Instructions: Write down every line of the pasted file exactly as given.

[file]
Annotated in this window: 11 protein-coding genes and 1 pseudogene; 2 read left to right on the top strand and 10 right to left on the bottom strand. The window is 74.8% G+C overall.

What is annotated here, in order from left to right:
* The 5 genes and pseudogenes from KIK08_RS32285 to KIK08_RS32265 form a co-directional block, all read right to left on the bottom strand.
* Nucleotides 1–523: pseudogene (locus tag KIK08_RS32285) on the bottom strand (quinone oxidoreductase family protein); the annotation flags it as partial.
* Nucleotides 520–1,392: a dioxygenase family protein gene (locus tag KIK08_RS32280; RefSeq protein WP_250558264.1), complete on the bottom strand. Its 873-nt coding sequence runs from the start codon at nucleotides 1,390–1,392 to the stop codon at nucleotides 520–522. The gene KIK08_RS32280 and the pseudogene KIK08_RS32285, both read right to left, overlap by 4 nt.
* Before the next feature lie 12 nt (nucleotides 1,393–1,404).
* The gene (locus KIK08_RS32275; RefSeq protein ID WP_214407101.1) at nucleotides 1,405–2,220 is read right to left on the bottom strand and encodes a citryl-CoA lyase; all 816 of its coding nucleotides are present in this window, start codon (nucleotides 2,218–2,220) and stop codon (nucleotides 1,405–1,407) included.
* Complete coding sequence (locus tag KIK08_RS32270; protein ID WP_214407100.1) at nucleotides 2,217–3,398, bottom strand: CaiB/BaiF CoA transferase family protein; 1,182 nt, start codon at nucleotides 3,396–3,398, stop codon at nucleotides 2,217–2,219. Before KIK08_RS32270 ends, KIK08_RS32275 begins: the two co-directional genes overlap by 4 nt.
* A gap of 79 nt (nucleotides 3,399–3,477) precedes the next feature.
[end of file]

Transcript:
Annotated in this window: 11 protein-coding genes and 1 pseudogene; 2 read left to right on the top strand and 10 right to left on the bottom strand. The window is 74.8% G+C overall.

What is annotated here, in order from left to right:
* The 5 genes and pseudogenes from KIK08_RS32285 to KIK08_RS32265 form a co-directional block, all read right to left on the bottom strand.
* Nucleotides 1–523: pseudogene (locus tag KIK08_RS32285) on the bottom strand (quinone oxidoreductase family protein); the annotation flags it as partial.
* Nucleotides 520–1,392: a dioxygenase family protein gene (locus tag KIK08_RS32280; RefSeq protein WP_250558264.1), complete on the bottom strand. Its 873-nt coding sequence runs from the start codon at nucleotides 1,390–1,392 to the stop codon at nucleotides 520–522. The gene KIK08_RS32280 and the pseudogene KIK08_RS32285, both read right to left, overlap by 4 nt.
* Before the next feature lie 12 nt (nucleotides 1,393–1,404).
* The gene (locus KIK08_RS32275; RefSeq protein ID WP_214407101.1) at nucleotides 1,405–2,220 is read right to left on the bottom strand and encodes a citryl-CoA lyase; all 816 of its coding nucleotides are present in this window, start codon (nucleotides 2,218–2,220) and stop codon (nucleotides 1,405–1,407) included.
* Complete coding sequence (locus tag KIK08_RS32270; protein ID WP_214407100.1) at nucleotides 2,217–3,398, bottom strand: CaiB/BaiF CoA transferase family protein; 1,182 nt, start codon at nucleotides 3,396–3,398, stop codon at nucleotides 2,217–2,219. Before KIK08_RS32270 ends, KIK08_RS32275 begins: the two co-directional genes overlap by 4 nt.
* A gap of 79 nt (nucleotides 3,399–3,477) precedes the next feature.